Ohinemuri Regional History Journal 38, September 1994
By Irene Hughes
I was born in Paeroa in the little house my parents rented from the Walls family on the corner of Arney and Willoughby Streets. In 1918 with my sister and mother we travelled to Ashburton where we met my father when he returned from the First World War. We had relatives there and we stayed awhile before my father took over his allotted small farm at Southbridge.
I was now four years old and have a few early recollections of Paeroa. I remember Maori ladies with the moko, the big red and blue glass bottles decorating the chemist shop of a Mr Thomas whose business was next door to the tea shop my mother ran while father was at the War. And a quite vivid memory of scrunches and rattles in the night - the night soil man. A school girl named Eileen Carthy used to walk me out and I believe even took me to the Convent School with her, and we went to a picnic in the paddock just below the Church beside the river.
At school in the South Island my friends had never heard of a place called Paeroa. I always had trouble pronouncing the name.
In 1929 my mother returned to Paeroa to remarry, so here I was back in my birthplace, the town which had always been in my memory, so this was it! A small country town with a sprinkling of cars in the street, Model A Fords, some of them, a few horse and gig outfits, riding horses, - some tethered outside shops, bicycles and pedestrians. Paeroa was quite an important railway junction with daily trains to Auckland, Thames and Taneatua, also steamer traffic to Thames and Auckland. We had arrived from Wellington via Frankton, such a hustle and bustle at the railway station in those days. We were met by my future step father. Bill Robson and escorted to Fathers Hotel where we stayed three weeks while mother's house was being finished.
We had a great opportunity to explore this new town. We spent lots of time leaning over the hotel balcony watching the passersby. The Innes twins, Ann and Tina walked by each morning as they went to Mr Butler's tailoring business. We made the acquaintance of Alan Fathers and Charlie Vincent, they showed us around a bit. We walked in the Domain and up Primrose Hill, sometimes spent a few pennies in Parkinson's sweet shop. De Castro's Chemist shop and Gamble's Store were handy, the Methodist Church was opposite.
Businesses I remember were Robon's [Robson? – E] Store, Dales Shoe Shop, William's Drapery, Self-Help Grocery (also Marriot's), the Farmers, Gee's Drapery, McWatters' Menswear, Vincent's Saddlery, Brenan's Carrying business. Leach's Bakery, Jasper's tea shop next to the Picture Theatre, the barber shop with its red, white and blue pole. Miss Marshall's Music shop. Hedge's Chemist shop, Brocket and Shand, Miss Lewis' Haberdashery, the lovely almost new Post Office, three banks, Mr Jones the solicitor, the Chinese Fruit shop, the Brewery and the Dairy Factory. There were probably as many shops in Paeroa then as now. The Dairy Factory was a centre of activity. The milk was separated on the farm - the "skim" was fed to pigs and the cream was poured into cans and carried by horse and wagon to the factory to be churned into butter.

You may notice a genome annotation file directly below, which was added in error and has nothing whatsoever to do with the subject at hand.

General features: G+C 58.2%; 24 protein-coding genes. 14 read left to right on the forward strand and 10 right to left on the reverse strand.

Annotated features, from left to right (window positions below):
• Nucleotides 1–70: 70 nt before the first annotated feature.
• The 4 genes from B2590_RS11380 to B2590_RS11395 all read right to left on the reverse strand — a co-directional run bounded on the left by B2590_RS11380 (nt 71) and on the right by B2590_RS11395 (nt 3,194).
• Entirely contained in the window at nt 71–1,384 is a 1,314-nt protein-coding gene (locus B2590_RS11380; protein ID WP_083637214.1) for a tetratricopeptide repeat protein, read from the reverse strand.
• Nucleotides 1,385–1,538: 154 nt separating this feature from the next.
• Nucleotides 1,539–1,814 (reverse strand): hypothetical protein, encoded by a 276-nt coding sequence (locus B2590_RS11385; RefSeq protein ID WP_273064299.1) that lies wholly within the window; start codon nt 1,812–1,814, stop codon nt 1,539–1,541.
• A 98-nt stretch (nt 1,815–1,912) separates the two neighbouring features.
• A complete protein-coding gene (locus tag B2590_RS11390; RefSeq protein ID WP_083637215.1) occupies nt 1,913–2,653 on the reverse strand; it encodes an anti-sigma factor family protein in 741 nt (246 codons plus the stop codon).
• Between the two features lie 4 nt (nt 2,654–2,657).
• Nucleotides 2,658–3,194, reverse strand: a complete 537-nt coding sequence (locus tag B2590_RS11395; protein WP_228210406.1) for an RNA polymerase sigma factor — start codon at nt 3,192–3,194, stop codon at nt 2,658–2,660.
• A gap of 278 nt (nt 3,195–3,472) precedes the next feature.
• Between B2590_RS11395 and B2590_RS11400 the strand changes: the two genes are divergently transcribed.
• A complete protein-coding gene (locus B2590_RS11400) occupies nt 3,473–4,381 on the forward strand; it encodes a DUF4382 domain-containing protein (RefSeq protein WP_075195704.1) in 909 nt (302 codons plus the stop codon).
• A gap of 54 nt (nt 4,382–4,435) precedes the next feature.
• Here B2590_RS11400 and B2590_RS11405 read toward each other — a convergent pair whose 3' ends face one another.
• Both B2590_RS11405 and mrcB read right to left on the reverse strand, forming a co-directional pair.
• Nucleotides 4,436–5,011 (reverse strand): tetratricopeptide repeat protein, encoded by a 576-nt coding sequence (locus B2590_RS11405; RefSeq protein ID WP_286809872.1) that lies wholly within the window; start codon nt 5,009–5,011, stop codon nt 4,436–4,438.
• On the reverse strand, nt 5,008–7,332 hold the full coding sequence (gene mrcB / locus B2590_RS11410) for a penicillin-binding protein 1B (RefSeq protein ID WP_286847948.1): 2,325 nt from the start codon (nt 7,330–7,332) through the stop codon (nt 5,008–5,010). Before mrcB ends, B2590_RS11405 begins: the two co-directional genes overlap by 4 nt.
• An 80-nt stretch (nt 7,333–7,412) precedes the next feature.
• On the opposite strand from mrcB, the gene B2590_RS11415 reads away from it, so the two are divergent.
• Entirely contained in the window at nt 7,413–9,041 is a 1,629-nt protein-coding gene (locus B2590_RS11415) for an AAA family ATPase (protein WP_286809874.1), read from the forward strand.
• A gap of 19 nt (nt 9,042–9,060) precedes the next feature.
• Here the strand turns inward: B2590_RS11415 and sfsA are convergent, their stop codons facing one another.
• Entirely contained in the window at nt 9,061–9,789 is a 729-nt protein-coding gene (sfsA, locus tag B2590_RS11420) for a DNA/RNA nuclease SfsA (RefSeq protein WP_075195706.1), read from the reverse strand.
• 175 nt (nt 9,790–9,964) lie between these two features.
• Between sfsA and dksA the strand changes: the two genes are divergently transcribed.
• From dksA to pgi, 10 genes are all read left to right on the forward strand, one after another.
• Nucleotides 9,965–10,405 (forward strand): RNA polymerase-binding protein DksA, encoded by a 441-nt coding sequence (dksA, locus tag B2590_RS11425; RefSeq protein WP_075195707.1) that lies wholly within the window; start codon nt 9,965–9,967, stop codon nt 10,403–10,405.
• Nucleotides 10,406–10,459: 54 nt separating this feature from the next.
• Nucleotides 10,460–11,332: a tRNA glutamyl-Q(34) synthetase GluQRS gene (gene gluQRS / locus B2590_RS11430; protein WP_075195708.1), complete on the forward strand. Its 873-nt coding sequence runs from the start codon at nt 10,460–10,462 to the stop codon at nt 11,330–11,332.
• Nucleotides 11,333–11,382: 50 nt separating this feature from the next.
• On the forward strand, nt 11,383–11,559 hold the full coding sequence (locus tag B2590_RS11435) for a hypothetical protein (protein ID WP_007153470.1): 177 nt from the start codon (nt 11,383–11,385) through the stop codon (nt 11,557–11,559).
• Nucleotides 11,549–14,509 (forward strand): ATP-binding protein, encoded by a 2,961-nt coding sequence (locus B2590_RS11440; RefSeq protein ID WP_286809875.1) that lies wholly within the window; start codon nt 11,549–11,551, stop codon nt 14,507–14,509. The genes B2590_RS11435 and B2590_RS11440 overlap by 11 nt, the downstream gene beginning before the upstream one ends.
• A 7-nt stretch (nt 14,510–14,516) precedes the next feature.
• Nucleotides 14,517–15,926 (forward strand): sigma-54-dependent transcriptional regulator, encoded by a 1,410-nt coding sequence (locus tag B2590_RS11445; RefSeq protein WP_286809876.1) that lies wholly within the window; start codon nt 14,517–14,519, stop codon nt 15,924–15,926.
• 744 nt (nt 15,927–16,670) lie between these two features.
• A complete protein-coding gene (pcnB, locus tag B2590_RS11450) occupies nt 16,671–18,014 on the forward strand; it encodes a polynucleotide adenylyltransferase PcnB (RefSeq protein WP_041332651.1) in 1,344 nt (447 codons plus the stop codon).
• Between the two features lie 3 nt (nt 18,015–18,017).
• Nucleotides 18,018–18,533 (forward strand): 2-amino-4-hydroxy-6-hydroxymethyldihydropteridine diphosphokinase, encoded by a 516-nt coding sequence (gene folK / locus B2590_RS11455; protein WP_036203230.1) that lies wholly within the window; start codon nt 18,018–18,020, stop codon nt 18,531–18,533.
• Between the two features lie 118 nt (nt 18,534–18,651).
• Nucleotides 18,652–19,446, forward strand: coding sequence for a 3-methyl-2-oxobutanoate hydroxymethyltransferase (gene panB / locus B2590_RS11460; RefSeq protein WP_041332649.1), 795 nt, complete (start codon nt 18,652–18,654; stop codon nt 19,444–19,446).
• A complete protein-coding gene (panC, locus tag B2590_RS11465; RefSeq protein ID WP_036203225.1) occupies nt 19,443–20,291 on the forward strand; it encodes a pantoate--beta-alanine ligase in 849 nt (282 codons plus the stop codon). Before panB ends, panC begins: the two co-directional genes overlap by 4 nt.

Then we moved out to Thames Road to my step father's farm. It was 5 September and the wattle trees were in bloom. They were growing on the hills of Mr Marshall's farm, now Kelly's. Each year I looked at the same time for the blooming, until eventually, the trees disappeared. I was thrilled to hear the call of the morepork, to see and hear pheasants and pukeko and to explore the bush clad hills and to wander along the streams - all new to me from Canterbury. And I met up with lovely brown skinned people at Komata - the Royal family. At the two schools I had attended in the South Island there was not a single Maori. What I didn't like was the nauseating smell of barberry blossom - and still do not like it.
It was 1930 and I left High School. There are still people in, or connected with Paeroa with whom I went to school. Marie Marshall, nee Hughes and her late husband Trevor, Margy Higgins, nee Wight, Lola Tye, nee Buchanan, Kath Morrison, nee Waines, the Wiggins family, Jean Hayes, daughter of the dentist, Mr Talboys, the Charles-worth family. Jack Silcock and Huia Blyth. Joe Parry, Rangi Campbell and the Landfear boys, who gave their lives during World War II. The well known C W Malcolm was a teacher.
It was the era of the great depression and work was unavailable in Paeroa. I did try a couple of office jobs but both companies went bankrupt, for which I deny responsibility! So I left home to find work wherever I could. No unemployment benefit and my parents were struggling to make ends meet on six pence (five cents) per pound for butterfat and one shilling (ten cents) for a bobby calf.
In 1947, after the retirement of my parents, I returned to Paeroa to live on the farm withmyhusband, Reg, and three small sons - two more were to follow, sons, that is. Still the same husband. But that is another story.
This photograph was taken about 1917 from the footbridge across the Ohinemuri River. It shows the sand barges being unloaded at the Works. The story of the Extraction Works is recorded in Journal 30, page 13 (C W Malcolm) [see Journal 30: Paeroa's Own Gold from the River - E]; Journal 11, page 33 (Roy Turner) [see Journal 11: Waihi Paeroa Extraction Works - E]; and Journal 37, page 8 (C W Malcolm) [see Journal 37: Paeroa's Tramways and Tram-car - E]. It is also referred to in the article "Reminiscences of Mill Road Area" Journal 13, page 19 [see Journal 13: Reminiscences of Mill Road Area - E]. The recent clearing of the site is mentioned in Journal 36, page 41 [see Journal 36: Notes - E].
The photograph reproduced here has only just become available and was originally produced as a postcard.